Press Catch-Up

29th July 2011 at 01:00

Four years to ban teacher

The Herald

Scotland's regulatory body for teachers has come under fire for taking nearly four years to ban a member of school staff whom it later admitted "simply could not teach". The accusation came in the wake of a decision by the General Teaching Council for Scotland to strike off Janet Garner, a secondary maths teacher. She was removed from the register after a hearing found her guilty of serious professional incompetence while working at Alva Academy and Alloa Academy between 2003 and 2007.

Purple ties for gifted

The Guardian

Crown Woods secondary school in Greenwich, south London, has divided its students by ability, complete with different uniforms. "Gifted and talented" pupils wear purple ties, are taught in separate colour-co- ordinated buildings, play in fenced-off areas and eat lunch at separate times. At 11 years old, all pupils at the college are streamed according to ability in what headteacher Michael Murphy argues is the only way to survive in the new world of market-driven education.

Sex lessons `before 12'

The Herald

Most parents believe children should start learning about sex and relationships before they are 12. A new survey found half of parents felt lessons on the topic should begin between the ages of eight and 12. One in seven parents said youngsters should begin learning about sex and relationships between the ages of five and eight, and 4.1 per cent said under-fives should be given classes. One in eight said school sex education lessons would result in more children becoming sexually active when they were younger.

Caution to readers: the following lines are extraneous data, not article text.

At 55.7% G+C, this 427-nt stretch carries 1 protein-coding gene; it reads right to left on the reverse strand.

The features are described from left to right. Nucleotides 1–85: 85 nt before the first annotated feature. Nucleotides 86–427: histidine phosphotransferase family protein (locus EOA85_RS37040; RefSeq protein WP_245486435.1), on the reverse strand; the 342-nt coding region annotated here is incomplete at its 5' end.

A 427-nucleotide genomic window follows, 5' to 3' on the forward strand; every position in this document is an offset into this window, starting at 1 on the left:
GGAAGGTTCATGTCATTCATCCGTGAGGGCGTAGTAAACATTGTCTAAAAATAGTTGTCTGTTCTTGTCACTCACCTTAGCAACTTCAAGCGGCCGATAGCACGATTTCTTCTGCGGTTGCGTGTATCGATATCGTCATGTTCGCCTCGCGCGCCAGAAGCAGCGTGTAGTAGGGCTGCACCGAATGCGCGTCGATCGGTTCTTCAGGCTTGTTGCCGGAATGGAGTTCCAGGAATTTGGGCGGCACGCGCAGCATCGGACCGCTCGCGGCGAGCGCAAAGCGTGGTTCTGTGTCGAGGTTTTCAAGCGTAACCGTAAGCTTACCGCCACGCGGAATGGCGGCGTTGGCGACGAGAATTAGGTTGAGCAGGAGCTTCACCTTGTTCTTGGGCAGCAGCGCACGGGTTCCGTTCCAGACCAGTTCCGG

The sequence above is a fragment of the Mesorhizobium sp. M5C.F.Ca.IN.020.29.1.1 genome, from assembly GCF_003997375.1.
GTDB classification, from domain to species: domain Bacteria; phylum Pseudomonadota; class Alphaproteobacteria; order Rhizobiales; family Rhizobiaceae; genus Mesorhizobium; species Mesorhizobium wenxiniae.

`Bullied' girl seeks pound;100k

Daily Record

A teenager with cerebral palsy who claims bullies forced her out of two schools is battling a council to get pound;100,000 for specialist education. Rebecca Nicholson, 16, has been refused the funding by Highland Council but is now taking them to a tribunal. She hopes to attend Treloar College, a live-in facility in Hampshire.

Abertay's King retires

The Scotsman

The row that has rocked Dundee's Abertay University since the suspension of Professor Bernard King as university principal six months ago has finally been settled. The university announced his retirement had been "confirmed" - and that the library will be named after him.

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